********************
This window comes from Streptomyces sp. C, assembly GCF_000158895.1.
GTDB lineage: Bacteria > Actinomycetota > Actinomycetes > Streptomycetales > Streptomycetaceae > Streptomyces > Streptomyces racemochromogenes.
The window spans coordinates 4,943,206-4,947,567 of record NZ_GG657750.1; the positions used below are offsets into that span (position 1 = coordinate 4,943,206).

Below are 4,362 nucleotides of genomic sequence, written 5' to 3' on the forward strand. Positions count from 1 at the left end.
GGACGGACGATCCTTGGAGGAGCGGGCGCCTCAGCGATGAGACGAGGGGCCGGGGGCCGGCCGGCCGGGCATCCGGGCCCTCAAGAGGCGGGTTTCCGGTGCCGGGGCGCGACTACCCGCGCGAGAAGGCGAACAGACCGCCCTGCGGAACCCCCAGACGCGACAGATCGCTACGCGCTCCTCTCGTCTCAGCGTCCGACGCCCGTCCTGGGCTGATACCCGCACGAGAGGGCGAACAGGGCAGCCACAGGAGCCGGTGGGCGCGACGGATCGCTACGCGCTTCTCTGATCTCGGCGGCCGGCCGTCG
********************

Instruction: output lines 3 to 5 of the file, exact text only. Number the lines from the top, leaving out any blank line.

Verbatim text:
The window spans coordinates 4,943,206-4,947,567 of record NZ_GG657750.1; the positions used below are offsets into that span (position 1 = coordinate 4,943,206).

Below are 4,362 nucleotides of genomic sequence, written 5' to 3' on the forward strand. Positions count from 1 at the left end.
GGACGGACGATCCTTGGAGGAGCGGGCGCCTCAGCGATGAGACGAGGGGCCGGGGGCCGGCCGGCCGGGCATCCGGGCCCTCAAGAGGCGGGTTTCCGGTGCCGGGGCGCGACTACCCGCGCGAGAAGGCGAACAGACCGCCCTGCGGAACCCCCAGACGCGACAGATCGCTACGCGCTCCTCTCGTCTCAGCGTCCGACGCCCGTCCTGGGCTGATACCCGCACGAGAGGGCGAACAGGGCAGCCACAGGAGCCGGTGGGCGCGACGGATCGCTACGCGCTTCTCTGATCTCGGCGGCCGGCCGTCG